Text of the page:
By Marty Mulrooney
Detective Gallo is a hand-illustrated and hand-animated point-and-click adventure game developed by Footprints Games and published by Adventure Productions. The star of the show is Gallo, a hard-boiled feathered bird detective investigating a string of plant-based murders with his trusty sidekick Thorn the cactus. As Gallo, can you track down the killer and bring them to justice?
From the outset, Detective Gallo is a strange yet charming experience. The film noir style works well, with the opening cutscene presented in black-and-white as Gallo waxes lyrical about life while rain pours and thunder rumbles outside his office window.
Then the game begins proper and the colours rush in. The graphical style of Detective Gallo is bright and colourful, and somewhat reminiscent of a Saturday morning children’s TV show. Yet, while the overall presentation of the game is certainly eye-catching, it can sometimes feel like a browser-based Flash game. The animation is pretty limited, but what little there is gets the job done.
The main plot involves Gallo being hired by a snooty bird named Phil Chloro, who wants to find out who murdered all of his plants. The wackiness of the world is never fully explained – especially the strange relationship between the anthropomorphic birds and their plants – so players will just have to accept and go along with it.
The voice acting of the supporting characters is a bit of a mixed bag – the stuttering of Phil Ghloro can be particularly grating – but thankfully, Gallo himself sounds wonderfully sardonic as he lists his many ‘rules’ throughout the adventure. There isn’t much story to be found, but Gallo’s dour commentary makes pushing forwards worthwhile.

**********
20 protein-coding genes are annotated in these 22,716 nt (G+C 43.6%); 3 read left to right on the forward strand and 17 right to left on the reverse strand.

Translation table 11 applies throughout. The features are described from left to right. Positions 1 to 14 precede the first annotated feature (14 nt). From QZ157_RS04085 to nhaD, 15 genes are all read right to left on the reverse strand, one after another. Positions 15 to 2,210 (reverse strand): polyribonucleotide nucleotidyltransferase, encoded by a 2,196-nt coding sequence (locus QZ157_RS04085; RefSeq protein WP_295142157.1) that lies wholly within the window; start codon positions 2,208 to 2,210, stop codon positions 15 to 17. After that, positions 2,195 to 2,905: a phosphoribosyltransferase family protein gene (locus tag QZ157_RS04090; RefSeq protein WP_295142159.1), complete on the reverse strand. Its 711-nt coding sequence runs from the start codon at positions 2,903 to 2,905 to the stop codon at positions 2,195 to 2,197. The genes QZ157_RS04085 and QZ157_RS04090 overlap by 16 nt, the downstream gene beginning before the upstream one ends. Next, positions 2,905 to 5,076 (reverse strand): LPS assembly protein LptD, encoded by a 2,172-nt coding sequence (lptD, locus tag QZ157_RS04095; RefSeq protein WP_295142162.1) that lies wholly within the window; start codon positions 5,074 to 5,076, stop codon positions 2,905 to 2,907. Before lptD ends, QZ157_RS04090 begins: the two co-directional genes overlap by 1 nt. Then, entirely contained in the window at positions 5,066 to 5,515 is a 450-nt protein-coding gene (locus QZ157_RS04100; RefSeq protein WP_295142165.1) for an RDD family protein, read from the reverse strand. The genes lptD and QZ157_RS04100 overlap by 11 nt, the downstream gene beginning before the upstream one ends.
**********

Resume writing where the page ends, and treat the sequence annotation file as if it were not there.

Sadly, while playing Detective Gallo it often feels like something has been lost in translation. Attempts at humour mostly fall flat, the English dialogue is a bit awkward and the puzzles can be quite difficult simply because some of the solutions aren’t signposted clearly enough (if at all). It’s never a good sign when you have to resort to trying every inventory item on every hotspot (or watching a walkthrough on YouTube).
Footprints Games is an Italian development studio, so perhaps in its original language the faults mentioned above are lessened. Regardless, the English language version never truly feels like it has been adapted for the English-speaking market.
If all of the above sounds overly negative, please don’t be put off too much. Fans of point-and-click adventure games will likely enjoy the 5 or 6 hours it takes to complete Detective Gallo. It’s a traditional adventure game that has an undeniable charm, mostly thanks to its memorable lead character, cartoony graphics and catchy soundtrack. The story is utterly bizarre and doesn’t really go anywhere, but the ending is surprisingly funny. As the studio’s first foray into the adventure genre, Footprints Games should be proud of Detective Gallo.
7 OUT OF 10